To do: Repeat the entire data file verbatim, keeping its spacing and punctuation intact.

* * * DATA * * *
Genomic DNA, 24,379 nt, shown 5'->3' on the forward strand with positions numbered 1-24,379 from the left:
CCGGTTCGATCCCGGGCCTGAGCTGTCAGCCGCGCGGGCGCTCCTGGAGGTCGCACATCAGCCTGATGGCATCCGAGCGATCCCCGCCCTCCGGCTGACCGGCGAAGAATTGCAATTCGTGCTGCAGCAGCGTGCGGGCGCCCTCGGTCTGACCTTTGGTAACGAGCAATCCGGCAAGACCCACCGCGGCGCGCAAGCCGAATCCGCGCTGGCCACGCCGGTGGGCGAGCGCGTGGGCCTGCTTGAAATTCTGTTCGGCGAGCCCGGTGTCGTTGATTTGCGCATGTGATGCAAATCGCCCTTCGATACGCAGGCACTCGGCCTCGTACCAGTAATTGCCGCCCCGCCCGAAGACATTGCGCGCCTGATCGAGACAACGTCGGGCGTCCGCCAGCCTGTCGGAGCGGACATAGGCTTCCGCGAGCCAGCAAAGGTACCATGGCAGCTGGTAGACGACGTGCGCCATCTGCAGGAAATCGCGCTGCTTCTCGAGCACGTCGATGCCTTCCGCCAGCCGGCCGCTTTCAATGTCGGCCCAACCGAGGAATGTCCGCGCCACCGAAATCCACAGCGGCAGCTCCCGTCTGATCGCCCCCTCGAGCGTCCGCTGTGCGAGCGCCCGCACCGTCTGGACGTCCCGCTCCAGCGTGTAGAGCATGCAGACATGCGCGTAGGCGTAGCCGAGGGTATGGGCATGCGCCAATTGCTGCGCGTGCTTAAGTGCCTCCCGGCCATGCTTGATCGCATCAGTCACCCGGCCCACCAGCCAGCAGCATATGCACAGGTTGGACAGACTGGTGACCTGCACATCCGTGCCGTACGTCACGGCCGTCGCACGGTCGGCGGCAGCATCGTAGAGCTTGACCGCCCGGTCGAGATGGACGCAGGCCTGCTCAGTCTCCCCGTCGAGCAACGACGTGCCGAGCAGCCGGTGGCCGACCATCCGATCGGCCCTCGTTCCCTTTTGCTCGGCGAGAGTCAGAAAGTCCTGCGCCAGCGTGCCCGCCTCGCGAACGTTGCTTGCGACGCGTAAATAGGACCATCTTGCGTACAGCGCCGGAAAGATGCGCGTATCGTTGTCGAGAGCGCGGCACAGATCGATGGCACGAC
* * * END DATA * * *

Genomic DNA, 24,379 nt, shown 5'->3' on the forward strand with positions numbered 1-24,379 from the left:
CCGGTTCGATCCCGGGCCTGAGCTGTCAGCCGCGCGGGCGCTCCTGGAGGTCGCACATCAGCCTGATGGCATCCGAGCGATCCCCGCCCTCCGGCTGACCGGCGAAGAATTGCAATTCGTGCTGCAGCAGCGTGCGGGCGCCCTCGGTCTGACCTTTGGTAACGAGCAATCCGGCAAGACCCACCGCGGCGCGCAAGCCGAATCCGCGCTGGCCACGCCGGTGGGCGAGCGCGTGGGCCTGCTTGAAATTCTGTTCGGCGAGCCCGGTGTCGTTGATTTGCGCATGTGATGCAAATCGCCCTTCGATACGCAGGCACTCGGCCTCGTACCAGTAATTGCCGCCCCGCCCGAAGACATTGCGCGCCTGATCGAGACAACGTCGGGCGTCCGCCAGCCTGTCGGAGCGGACATAGGCTTCCGCGAGCCAGCAAAGGTACCATGGCAGCTGGTAGACGACGTGCGCCATCTGCAGGAAATCGCGCTGCTTCTCGAGCACGTCGATGCCTTCCGCCAGCCGGCCGCTTTCAATGTCGGCCCAACCGAGGAATGTCCGCGCCACCGAAATCCACAGCGGCAGCTCCCGTCTGATCGCCCCCTCGAGCGTCCGCTGTGCGAGCGCCCGCACCGTCTGGACGTCCCGCTCCAGCGTGTAGAGCATGCAGACATGCGCGTAGGCGTAGCCGAGGGTATGGGCATGCGCCAATTGCTGCGCGTGCTTAAGTGCCTCCCGGCCATGCTTGATCGCATCAGTCACCCGGCCCACCAGCCAGCAGCATATGCACAGGTTGGACAGACTGGTGACCTGCACATCCGTGCCGTACGTCACGGCCGTCGCACGGTCGGCGGCAGCATCGTAGAGCTTGACCGCCCGGTCGAGATGGACGCAGGCCTGCTCAGTCTCCCCGTCGAGCAACGACGTGCCGAGCAGCCGGTGGCCGACCATCCGATCGGCCCTCGTTCCCTTTTGCTCGGCGAGAGTCAGAAAGTCCTGCGCCAGCGTGCCCGCCTCGCGAACGTTGCTTGCGACGCGTAAATAGGACCATCTTGCGTACAGCGCCGGAAAGATGCGCGTATCGTTGTCGAGAGCGCGGCACAGATCGATGGCACGAC